Let $G$ be a regular connected simple graph on $n$ vertices with chromatic number $\chi$ and maximum degree $\Delta$. Then, it is implied that $G$ is $\chi$-partite. Suppose, we remove one of the partite set of vertices. Then, what would be the maximum degree of the induced subgraph formed by the remaining vertices?

I may say with some confidence that the induced subgraph would have a maximum degree of $\textit{at least} $ $\chi-2$(as the remaining partite sets must be connected with each other, otherwise the graph would be disconnected). In addition, if the graph be vertex transitive, I think that the maximum degree of the induced subgraph would be $\Delta-1$. Any hints and counterexamples in this case? Thanks beforehand.

  • $\begingroup$ What about a 5-cycle? $\endgroup$ – Gordon Royle Jun 18 '19 at 13:55
  • $\begingroup$ @GordonRoyle yes, 5-cycle satisfies the criterion of having any induced subgraph(formed by removing ine part of independent vertices) having degree $\chi-2=3-2=$. I think this straight from the fact that $\chi\le\Delta+1$ for any graph(therefore the induced subgraph, which has $\chi-1$ as its chromatic number should have at least $\chi-2$ as the degree) $\endgroup$ – vidyarthi Jun 18 '19 at 16:03
  • $\begingroup$ @GordonRoyle by the way, if you meant that the $5$-cycle has a disconnected graph when one partite set is removed, then I agree on that point $\endgroup$ – vidyarthi Jun 18 '19 at 16:11
  • $\begingroup$ I don't understand your answer to Gordon. A $5$-cycle is vertex-transitive with $\Delta=2$ and $\chi=3$. If you remove a color class with a single vertex, the induced subgraph still has maximum degree $2$, so this is a counterexample. $\endgroup$ – verret Jun 18 '19 at 20:00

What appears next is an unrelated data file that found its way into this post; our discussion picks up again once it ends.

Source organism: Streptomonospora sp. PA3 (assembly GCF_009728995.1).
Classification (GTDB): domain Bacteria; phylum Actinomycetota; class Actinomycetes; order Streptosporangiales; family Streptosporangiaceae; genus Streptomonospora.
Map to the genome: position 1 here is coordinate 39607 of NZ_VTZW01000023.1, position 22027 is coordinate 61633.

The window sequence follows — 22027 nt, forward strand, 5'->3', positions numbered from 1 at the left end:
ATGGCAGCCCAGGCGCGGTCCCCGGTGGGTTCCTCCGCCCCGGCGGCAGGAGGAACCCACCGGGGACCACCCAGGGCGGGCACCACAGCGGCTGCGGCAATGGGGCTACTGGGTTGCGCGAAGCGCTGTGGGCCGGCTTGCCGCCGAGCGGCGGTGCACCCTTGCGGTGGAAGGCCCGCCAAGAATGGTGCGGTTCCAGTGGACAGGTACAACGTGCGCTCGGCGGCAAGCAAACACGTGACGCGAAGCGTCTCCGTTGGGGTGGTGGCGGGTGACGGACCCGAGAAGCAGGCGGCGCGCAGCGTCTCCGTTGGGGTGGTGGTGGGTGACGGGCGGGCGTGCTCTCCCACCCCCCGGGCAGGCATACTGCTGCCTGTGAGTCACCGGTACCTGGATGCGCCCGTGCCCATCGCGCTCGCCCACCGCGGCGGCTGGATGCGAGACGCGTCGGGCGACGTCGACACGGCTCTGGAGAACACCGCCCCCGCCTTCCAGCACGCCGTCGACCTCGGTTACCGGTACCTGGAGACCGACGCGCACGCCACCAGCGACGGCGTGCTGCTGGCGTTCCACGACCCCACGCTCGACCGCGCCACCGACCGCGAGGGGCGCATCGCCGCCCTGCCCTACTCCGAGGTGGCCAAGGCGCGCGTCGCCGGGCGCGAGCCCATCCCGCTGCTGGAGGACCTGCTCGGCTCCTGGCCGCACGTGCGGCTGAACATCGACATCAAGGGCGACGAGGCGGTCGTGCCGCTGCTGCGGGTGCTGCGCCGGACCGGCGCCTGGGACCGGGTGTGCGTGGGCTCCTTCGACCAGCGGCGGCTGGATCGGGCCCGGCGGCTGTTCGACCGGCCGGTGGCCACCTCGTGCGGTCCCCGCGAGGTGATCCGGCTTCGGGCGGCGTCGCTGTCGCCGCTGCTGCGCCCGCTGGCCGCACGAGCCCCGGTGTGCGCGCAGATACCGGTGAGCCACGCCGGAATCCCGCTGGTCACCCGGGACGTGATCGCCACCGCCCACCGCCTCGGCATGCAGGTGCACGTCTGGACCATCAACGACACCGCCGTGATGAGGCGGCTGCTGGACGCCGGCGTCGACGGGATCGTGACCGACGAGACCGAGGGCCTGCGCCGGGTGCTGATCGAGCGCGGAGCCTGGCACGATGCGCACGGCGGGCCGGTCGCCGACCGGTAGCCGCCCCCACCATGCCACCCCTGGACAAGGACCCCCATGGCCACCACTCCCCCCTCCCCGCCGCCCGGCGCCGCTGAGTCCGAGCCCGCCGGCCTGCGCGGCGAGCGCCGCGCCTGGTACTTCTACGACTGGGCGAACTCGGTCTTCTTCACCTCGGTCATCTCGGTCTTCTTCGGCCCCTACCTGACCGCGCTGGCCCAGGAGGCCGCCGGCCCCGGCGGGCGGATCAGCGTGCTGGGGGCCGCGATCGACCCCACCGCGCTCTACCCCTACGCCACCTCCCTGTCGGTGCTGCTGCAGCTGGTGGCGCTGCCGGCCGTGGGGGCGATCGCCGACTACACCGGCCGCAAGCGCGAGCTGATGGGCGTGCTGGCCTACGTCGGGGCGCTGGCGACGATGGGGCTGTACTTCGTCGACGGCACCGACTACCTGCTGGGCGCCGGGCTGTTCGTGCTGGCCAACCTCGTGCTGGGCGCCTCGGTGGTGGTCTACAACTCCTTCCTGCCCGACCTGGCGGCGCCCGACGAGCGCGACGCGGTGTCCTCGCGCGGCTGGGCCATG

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    $\begingroup$ At the other end, if you take say a balanced multipartite graph (which is vertex-transitive), with $\chi$ parts of size $k$, then $\Delta=(\chi-1)k$, where one you delete a part, the maximum degree will be $(\chi-2)k$, so the difference can be arbitrarily large. $\endgroup$ – verret Jun 18 '19 at 20:04

Consider a complete $k$-partite graph $G$ where all parts have size $n/k >> k$. Then $\Delta = n(k-1)/k$, and even after removing a part the degree would still be $n(k-2)/k$ $=\Delta - n/k$. [I am not sure precisely what you mean by 'highly symmetric but you surely could remove some of the edges so that there are no graph automorphisms, the minimum degree stays high, and there remains in there a copy of a complete $k$-partite graph on $m >>k$ vertices so the chromatic number stays $k$]

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  • $\begingroup$ yes, but what do you mean by "neither"? I mean, even in your example, the maximum degree of the induced subgraph formed by removing one part still satisfies $\Delta\ge\chi-2=k-2$ as $\frac{n(k-2)}{k}\ge\frac{n}{k}\ge k$ $\endgroup$ – vidyarthi Jun 18 '19 at 16:07
  • $\begingroup$ I didn't register the "at least" part before, my mistake $\endgroup$ – Mike Jun 18 '19 at 16:13
  • $\begingroup$ no problem, I just edited the question. $\endgroup$ – vidyarthi Jun 18 '19 at 16:13

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